Also, check out how to run the dig utility from Windows command line.

Share

Windows 7 – Tips and Tricks

Accessing Administrative Shares (\HOSTNAMEc$)

From paulspoerry.com: To enable administrative shares you gotta make a registry change. Click on the orb and in the search box type ‘regedit’ and hit enter. Browse to

HKEY_LOCAL_MACHINESoftwareMicrosoftWindowsCurrentVersionPoliciesSystem

Add a new DWORD called “LocalAccountTokenFilterPolicy” and give it a value of 1. Reboot and yer done! (Applies to Vista too!)

Allow ICMP (ping) Requests Through Firewall

From howtogeek.com:
Right click ‘cmd’ from the start menu and select ‘Run as Administrator’, then

netsh firewall set icmpsetting 8 enable

and to enable again

netsh firewall set icmpsetting 8 disable

(Applies to Vista too!)

Get back your Quick Launch toolbar

From neowin.com:
1. Right-click the taskbar, choose Toolbars / New Toolbar
2. In the folder selection dialog, enter the following string and hit OK:
%userprofile%AppDataRoamingMicrosoftInternet ExplorerQuick Launch
3. Turn off the “lock the taskbar” setting, and right-click on the divider. Make sure that “Show text” and “Show title” are disabled and the view is set to “small icons”.
4. Use the dividers to rearrange the toolbar ordering to choice, and then lock the taskbar again.

Starting Windows Explorer from “My Computer”

From Tim Sneath’s Blog:
If you spend more time manipulating files outside of the documents folders than inside, you might want to change the default starting directory for Windows Explorer so that it opens at the Computer node:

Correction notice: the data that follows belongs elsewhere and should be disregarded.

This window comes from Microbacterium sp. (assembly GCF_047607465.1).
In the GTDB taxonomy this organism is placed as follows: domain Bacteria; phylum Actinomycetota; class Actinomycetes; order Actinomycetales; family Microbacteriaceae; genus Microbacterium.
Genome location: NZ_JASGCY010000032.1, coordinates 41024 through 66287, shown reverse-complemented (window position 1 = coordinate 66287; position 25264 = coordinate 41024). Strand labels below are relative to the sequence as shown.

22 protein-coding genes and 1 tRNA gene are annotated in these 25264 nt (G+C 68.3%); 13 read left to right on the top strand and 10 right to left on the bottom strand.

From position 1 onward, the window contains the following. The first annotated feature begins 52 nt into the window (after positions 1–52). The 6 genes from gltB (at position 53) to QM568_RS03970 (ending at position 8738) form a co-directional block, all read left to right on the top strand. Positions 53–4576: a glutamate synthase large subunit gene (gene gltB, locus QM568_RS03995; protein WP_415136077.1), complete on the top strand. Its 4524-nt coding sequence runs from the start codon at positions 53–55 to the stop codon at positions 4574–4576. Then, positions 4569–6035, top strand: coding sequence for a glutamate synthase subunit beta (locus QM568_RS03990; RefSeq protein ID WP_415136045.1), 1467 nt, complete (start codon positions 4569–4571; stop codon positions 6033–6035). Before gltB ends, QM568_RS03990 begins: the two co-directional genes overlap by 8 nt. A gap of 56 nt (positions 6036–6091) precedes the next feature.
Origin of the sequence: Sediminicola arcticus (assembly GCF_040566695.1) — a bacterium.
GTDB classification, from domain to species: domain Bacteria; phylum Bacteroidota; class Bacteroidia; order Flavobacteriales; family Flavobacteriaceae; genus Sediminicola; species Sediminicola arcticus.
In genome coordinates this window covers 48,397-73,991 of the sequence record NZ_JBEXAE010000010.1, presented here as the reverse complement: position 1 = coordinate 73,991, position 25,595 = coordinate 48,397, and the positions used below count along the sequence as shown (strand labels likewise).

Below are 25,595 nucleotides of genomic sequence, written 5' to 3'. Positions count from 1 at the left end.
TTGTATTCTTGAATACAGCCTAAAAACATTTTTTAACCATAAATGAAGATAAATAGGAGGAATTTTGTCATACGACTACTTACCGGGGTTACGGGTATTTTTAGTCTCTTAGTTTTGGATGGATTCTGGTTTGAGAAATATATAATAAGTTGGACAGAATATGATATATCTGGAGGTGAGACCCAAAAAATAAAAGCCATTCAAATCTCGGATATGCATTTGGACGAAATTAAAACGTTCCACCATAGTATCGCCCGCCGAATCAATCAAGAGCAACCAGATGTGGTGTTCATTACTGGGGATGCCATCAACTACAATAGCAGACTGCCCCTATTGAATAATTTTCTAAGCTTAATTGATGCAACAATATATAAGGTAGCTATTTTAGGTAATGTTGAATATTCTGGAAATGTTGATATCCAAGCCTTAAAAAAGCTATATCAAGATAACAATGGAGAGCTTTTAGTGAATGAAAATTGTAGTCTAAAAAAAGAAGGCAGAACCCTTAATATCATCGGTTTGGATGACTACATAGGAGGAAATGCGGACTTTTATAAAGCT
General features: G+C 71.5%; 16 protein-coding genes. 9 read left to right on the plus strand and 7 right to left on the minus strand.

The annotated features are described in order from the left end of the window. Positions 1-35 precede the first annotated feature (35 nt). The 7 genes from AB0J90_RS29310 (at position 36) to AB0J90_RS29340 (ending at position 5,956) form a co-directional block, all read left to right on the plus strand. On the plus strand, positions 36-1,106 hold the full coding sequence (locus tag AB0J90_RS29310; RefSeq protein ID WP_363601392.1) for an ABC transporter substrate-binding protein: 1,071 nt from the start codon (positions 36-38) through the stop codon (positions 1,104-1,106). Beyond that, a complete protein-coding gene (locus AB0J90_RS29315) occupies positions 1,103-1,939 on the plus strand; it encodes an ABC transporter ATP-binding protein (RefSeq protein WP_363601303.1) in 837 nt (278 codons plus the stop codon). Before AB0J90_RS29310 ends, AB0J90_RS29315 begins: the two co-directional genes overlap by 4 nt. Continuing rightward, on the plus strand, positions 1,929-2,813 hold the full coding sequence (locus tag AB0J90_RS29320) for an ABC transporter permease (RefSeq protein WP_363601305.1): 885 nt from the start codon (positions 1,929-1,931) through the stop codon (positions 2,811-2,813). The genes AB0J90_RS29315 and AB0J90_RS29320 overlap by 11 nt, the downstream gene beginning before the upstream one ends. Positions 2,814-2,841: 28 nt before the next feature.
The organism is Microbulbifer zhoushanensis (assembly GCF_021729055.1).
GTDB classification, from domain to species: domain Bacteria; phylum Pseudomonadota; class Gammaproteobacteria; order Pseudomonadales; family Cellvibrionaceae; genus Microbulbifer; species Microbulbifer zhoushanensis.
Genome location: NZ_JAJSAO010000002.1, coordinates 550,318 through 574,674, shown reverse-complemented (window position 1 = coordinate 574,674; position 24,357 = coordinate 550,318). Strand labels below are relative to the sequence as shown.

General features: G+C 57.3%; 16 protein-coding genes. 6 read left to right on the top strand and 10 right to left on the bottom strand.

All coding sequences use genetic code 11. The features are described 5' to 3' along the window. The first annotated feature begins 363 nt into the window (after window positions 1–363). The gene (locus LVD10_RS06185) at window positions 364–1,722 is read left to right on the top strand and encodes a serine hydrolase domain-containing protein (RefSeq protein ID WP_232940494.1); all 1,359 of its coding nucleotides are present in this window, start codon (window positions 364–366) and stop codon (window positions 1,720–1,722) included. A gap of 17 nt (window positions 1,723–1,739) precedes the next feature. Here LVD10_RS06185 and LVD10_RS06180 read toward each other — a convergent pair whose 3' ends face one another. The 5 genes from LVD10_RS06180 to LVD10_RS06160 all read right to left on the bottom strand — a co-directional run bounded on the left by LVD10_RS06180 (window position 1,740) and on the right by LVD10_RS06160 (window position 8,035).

To do this, navigate to Windows Explorer in the Start Menu (it’s in the Accessories folder). Then edit the properties and change the target to read:

%SystemRoot%explorer.exe /root,::{20D04FE0-3AEA-1069-A2D8-08002B30309D}
Share

Vista Wireless Adaptor Issues

Vista Wireless sucks. I’ve had intermittent wireless connectivity issues on my laptop (which now dual boots Ubuntu 9.04), and now I have friends and family complaining about the same problem.
Microsoft blames the DHCP BROADCAST flag, which was disabled in XP SP2, but is NOT disabled in Vista. Here is the M$ support KB entry, and here is a post with the regedit steps including screenshots.

Notes: Client’s router is a netgear WGR614v6 (firmware: V1.0.11_1.0.7NA), if this is really the issue, then setting a static IP should resolve the problem. Let’s try that and see if it helps… Also, the latest firmware for that router is 2.0.19_1.0.19, which I downloaded in case we want to try that next. Download and instructions can be found at kb.netgear.com

Update: Setting a static IP seems to have improved the situation, but not resolved it entirely. Now the issue appears only when coming out of sleep mode. A post by “Deke” on arstechnica.com explains:

I had this issue on my desktop after it returns from an S3 sleep state. You can do one of two things.

1. You can simply open an elevated command prompt and type ipconfig /renew each time,

or

2. You can automate the the above process:

Make a small batch file with a single line: ipconfig /renew

Put it in a folder somewhere (I used c:windowssystem32).

Open the task scheduler and create a new task. Make sure that you check “Run with highest privileges.”

Trigger should be set to “On workstation unlock of any user”.

Action is “Start a program”. Point it you your batch file.

Under the Conditions tab, make sure “Start the task only if the computer is on AC power” and “Stop if the computer switches to battery power” are both unchecked.

Lets give that go…

Share